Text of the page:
Peekskill Herald

Peekskill Herald

Peekskill Herald

Store salvages over 32 tons of art supplies

Remakers Market Thursday at Kinosaito Center features curated upcycled materials
Dave Mueller
Long lines form at closing time at Retake-Remake Store at the Hat Factory.

“People get joy out of making things,” says Barbara Korein. “People are starved of that and the community that goes along with it. And just as people get joy out of making things, they’re able to give joy by creating beautiful pieces that will be featured at the Remakers Market on Thursday at Kinosaito Arts Center in Verplanck from 4 to 8 p.m.  


“We need less waste and more art,” said Korein as she walked around the arts and supplies business she founded, showing off an endless array of supplies on the shelves. Korein’s business,  Retake Remake,  is a Westchester Creative Reuse nonprofit. The non-profit business model is very simple: get arts and supplies donated from people who would have otherwise thrown them away, sell it to people at an extremely discounted rate, keep stuff out of the waste stream, and make beautiful art with it.”

“There are materials with lots of usable life left in them,” said Korein.  Things such as crayons, art paint, yarn or thread that are barely used, that people may no longer want or need and may throw away, are still completely usable. And that is what makes the amazing little shop unique. It’s a win-win-win all the way around, for the people donating, the customers who shop and get steep discounts on things they may not otherwise be able to afford, and most of all, it is a huge win for the environment. It is how this shop keeps things out of the landfills and garbage burning plants, and puts those items back into the hands of arts and crafters.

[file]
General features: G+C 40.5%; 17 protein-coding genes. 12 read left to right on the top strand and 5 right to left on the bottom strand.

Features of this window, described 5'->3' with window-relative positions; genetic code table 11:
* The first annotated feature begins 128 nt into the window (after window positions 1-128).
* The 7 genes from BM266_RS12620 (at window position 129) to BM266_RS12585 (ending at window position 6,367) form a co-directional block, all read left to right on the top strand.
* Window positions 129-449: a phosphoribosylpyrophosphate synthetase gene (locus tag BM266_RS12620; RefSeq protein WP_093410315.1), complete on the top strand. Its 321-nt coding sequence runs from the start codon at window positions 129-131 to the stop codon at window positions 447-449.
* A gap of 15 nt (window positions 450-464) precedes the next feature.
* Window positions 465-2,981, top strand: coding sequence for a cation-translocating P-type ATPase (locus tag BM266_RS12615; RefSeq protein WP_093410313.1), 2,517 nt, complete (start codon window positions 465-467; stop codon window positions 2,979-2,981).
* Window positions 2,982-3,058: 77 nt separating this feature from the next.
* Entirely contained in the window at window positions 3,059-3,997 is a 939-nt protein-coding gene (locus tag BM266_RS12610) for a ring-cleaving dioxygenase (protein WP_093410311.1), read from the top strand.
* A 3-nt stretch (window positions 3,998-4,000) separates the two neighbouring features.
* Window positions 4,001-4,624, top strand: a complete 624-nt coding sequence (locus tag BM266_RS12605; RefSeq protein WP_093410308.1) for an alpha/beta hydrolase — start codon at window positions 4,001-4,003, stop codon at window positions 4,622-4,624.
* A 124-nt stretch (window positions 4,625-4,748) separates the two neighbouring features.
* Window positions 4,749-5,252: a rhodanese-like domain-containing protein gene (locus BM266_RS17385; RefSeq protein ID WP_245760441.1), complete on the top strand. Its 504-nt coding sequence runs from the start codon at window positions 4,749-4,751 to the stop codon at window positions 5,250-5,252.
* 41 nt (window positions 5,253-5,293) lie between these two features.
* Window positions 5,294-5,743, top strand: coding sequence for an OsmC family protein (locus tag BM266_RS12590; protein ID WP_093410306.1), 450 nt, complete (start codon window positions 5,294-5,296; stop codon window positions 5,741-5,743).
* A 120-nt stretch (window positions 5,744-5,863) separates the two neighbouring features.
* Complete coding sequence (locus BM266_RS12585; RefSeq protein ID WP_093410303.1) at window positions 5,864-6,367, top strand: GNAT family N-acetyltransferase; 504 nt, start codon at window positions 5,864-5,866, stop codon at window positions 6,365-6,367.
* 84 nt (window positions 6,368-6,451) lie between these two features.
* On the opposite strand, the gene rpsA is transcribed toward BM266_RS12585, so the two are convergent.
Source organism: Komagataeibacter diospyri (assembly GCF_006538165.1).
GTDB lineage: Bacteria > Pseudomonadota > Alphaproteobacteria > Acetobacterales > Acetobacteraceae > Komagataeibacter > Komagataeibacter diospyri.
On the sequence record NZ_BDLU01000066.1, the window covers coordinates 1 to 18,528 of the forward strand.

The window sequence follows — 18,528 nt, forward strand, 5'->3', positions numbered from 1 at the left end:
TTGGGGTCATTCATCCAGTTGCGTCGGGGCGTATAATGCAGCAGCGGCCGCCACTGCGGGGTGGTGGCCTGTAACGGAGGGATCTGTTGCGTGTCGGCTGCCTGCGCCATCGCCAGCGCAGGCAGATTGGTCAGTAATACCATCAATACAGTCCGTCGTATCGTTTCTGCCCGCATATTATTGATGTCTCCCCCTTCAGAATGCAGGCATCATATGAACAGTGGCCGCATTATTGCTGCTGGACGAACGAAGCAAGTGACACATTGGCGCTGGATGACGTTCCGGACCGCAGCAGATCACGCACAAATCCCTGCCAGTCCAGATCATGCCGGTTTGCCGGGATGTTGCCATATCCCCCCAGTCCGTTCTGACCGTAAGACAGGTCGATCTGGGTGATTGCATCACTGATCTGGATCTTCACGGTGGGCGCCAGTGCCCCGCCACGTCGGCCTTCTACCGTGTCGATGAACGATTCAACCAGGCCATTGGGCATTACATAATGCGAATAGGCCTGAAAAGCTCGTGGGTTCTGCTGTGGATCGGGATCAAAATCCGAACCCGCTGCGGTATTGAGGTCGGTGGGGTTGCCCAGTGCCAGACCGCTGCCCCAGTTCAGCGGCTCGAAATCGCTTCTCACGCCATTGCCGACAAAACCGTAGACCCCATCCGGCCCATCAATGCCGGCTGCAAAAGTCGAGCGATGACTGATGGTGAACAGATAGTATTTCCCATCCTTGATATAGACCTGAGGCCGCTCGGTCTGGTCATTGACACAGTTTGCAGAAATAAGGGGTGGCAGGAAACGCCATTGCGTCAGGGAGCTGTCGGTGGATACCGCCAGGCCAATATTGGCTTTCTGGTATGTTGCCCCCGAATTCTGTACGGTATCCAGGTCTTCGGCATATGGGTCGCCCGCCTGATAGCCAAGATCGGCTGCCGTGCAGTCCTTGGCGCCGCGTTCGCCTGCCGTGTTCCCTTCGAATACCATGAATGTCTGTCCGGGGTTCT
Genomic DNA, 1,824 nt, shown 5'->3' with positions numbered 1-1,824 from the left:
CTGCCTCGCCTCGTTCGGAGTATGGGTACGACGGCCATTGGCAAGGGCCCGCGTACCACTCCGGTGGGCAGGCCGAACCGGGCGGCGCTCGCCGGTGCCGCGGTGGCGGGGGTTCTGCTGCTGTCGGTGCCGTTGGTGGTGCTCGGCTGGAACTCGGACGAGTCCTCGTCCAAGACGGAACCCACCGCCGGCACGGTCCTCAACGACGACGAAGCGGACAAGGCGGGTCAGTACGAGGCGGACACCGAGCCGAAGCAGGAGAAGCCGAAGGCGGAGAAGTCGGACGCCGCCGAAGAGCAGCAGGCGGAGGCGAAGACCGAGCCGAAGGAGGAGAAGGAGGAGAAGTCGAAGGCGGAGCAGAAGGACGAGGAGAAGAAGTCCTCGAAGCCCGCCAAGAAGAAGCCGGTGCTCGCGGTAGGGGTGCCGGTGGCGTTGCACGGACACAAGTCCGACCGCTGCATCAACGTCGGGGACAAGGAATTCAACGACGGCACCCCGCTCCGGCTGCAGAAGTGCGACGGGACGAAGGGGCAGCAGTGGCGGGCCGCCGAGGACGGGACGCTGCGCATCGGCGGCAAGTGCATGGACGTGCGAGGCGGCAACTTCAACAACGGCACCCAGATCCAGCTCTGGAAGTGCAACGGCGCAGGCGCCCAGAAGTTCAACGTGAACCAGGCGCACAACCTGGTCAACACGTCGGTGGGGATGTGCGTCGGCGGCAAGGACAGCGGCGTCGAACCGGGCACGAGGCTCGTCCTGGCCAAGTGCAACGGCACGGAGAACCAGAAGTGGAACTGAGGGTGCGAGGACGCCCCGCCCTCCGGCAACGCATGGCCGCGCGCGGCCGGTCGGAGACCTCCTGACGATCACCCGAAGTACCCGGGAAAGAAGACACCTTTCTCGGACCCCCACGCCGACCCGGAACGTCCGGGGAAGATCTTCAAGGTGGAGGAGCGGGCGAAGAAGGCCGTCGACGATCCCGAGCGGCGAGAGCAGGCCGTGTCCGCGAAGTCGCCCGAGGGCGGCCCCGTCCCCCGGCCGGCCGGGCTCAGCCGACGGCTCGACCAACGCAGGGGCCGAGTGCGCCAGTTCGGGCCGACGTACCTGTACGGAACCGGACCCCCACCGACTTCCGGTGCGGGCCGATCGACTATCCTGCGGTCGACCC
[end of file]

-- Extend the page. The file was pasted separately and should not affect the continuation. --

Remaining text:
Retake Remake at the Hat Factory is open for shopping on Fridays and Saturdays from 10-4.

Retake Remake has been in business for just over two years, but the environmental impact it has made is in a class of its own. This past weekend, the 1,700 square foot shop surpassed the 64,000 pound mark of things saved from going into the landfills and waste streams. That is equivalent to more than 32 tons of stuff saved and salvaged. In simpler terms, that is more than the weight of a fire truck, a loaded cement truck, or a fully loaded tanker truck.1 It can also be looked at as four-and-a-half times as heavy as an elephant or more than the weight of a sperm whale. That is a ton of savings. The number of waste salvaged and saved from becoming trash continues to ever increase as more donations roll through the door.

A unique donation